Editorial: The Birth of a Seminar

Editor’s Note: This article first appeared in the April 1977 issue of the Real Estate News Observer.

How does a Seminar/Workshop begin? Perhaps you think somebody just sits down and decides to write two or three days of material on a subject they are familiar with…and then ask other people to pay money to hear them read what they have written. Not so! That just wouldn’t work. Why? Well, because the “other people” would probably think they could do a better job, and so why pay someone else for what he could do himself?

No, the beginnings of a Seminar are usually something quite different. In evaluating the really successful seminars today, the Allen’s, the Berven’s, the Starr’s, the Considine’s, the Hamel’s…one thing stands out: the seminar is filling a need. The “other people” are feeling and experiencing a need, and are reaching out to find the solution to the need.

Now, sometimes that need has to be pointed out, has to be brought to the attention of the practitioner because perhaps that need is hidden from view … or ignored because of its intensity. (Individuals cannot always face a threat.)

Let’s consider, for example, the “new” “Broker Asset Building” Seminar/Workshop, with B. Hunter Quistgard. The story is that the late Clifford Paul Weaver, a successful real estate practitioner from San Jose, California, always admired and respected the town’s leading real estate “Professional;” we’ll call that “professional” Mr. V.I. Powerful, for the purpose of this true story.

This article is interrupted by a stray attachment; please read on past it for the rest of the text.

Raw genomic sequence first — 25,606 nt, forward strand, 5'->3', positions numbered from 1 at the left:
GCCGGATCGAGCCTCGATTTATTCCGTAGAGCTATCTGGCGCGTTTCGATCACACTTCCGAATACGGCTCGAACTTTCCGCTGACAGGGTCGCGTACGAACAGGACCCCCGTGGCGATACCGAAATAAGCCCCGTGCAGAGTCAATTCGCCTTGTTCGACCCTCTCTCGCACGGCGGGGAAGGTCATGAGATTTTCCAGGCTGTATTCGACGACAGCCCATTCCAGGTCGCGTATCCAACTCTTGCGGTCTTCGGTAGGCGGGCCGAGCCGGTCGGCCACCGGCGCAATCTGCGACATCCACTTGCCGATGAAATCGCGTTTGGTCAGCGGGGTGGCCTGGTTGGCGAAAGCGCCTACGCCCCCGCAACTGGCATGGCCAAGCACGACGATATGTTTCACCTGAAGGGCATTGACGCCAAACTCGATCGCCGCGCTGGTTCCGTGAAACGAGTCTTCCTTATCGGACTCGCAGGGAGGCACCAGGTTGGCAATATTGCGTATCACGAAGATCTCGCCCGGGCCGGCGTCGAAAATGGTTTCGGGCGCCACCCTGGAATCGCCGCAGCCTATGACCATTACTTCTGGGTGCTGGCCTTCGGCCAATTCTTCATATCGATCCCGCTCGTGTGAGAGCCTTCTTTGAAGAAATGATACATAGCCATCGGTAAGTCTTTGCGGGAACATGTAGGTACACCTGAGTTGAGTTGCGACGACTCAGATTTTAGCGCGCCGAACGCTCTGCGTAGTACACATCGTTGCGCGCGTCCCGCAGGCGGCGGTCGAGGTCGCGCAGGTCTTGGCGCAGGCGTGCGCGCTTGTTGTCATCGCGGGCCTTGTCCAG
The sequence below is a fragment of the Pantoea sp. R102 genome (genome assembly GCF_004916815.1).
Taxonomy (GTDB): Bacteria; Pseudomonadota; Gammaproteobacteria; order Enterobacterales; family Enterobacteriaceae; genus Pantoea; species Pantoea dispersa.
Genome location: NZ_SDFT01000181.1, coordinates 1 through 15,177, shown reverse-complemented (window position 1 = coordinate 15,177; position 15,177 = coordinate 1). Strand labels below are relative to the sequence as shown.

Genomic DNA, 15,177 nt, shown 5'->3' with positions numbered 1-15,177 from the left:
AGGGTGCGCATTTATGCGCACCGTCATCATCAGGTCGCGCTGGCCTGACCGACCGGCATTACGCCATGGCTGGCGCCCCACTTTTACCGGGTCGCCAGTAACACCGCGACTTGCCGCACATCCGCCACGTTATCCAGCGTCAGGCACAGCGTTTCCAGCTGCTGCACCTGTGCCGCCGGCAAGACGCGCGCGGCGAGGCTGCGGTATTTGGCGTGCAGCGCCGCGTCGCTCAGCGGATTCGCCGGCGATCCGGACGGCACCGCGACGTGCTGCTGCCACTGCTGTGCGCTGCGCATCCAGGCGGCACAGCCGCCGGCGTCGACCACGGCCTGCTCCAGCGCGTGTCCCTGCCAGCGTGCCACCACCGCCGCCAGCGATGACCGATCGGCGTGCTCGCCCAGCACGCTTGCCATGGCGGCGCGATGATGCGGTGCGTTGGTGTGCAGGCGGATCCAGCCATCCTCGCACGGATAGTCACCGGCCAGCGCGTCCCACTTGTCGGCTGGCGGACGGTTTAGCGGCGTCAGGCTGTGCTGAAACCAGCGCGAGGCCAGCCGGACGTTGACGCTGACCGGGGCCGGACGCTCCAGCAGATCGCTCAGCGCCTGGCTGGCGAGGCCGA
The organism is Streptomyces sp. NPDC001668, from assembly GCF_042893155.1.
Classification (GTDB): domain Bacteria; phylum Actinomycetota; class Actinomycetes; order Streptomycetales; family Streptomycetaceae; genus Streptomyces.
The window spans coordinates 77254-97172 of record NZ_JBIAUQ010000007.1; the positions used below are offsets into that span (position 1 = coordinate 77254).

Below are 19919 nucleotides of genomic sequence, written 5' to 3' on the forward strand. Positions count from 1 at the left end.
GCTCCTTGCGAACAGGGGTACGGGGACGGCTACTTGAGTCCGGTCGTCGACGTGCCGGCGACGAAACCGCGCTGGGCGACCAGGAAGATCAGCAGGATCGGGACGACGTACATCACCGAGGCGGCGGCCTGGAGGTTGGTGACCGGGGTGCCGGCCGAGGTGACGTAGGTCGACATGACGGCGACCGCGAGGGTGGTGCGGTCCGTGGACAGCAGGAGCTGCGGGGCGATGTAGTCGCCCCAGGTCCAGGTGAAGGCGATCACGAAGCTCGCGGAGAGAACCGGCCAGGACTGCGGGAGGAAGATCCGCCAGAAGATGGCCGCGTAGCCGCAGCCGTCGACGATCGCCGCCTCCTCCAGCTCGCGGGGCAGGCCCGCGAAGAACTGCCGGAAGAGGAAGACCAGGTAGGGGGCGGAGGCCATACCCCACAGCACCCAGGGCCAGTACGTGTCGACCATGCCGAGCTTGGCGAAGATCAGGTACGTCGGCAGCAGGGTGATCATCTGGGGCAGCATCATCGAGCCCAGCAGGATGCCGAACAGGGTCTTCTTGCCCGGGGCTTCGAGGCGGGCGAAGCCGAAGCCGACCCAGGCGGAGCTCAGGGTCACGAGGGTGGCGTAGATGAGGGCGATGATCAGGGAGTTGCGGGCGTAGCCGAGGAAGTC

Mr. Powerful lived in a lovely home on the outskirts of town with a lovely wife and lovely children; he was a man of considerable estate which he had made himself, obviously in successful real estate dealings along the way; he had built his reputation by building estates for others – his clients and associates; he owned a lovely car and was a “community leader.”

Well, Mr. Powerful passed away very suddenly one day. The entire town mourned his passing – the passing of this great and noble man. But of course wasn’t it wonderful that he certainly had left his wife and family so comfortably set – no worries for the rest of their lives, no doubt. Not so!

In a few short months, the family home had to be sold; the children had to leave school and go to work; and the wife was thrown to the mercy of relatives! This “great and powerful man” was not really so great and powerful. He died penniless.

How could this be? Cliff Weaver and Hunter Quistgard were utterly shocked by this turn of events. They decided it just would not happen to them. They decided to find the ways to utilize the opportunities that should have been known and practiced by Mr. V. I. Powerful … who lived for years in his preferred business of real estate – making fortunes for others – but ignoring his own estate. Taking that commission and “running;” asking nothing but the brief short-lived “commission,” or “fee,” for his efforts … and giving the client the benefit of his expertise.

Cliff and Hunter found the ways to solve this problem and put them to use in their own lives. They simply did for themselves what they were doing for their clients and in addition, took advantage of the opportunities that were available to them as professionals in a field they knew from the bottom up …… they did build their own estates.

And in doing so, they talked to their associates and friends who could see the need, and who had felt it. People began asking them for advice, and making suggestions; soon they had more information than they could possibly use themselves. Other friends of friends began to ask them – personally and in letters, to tell them what they had learned … and a seminar was born!

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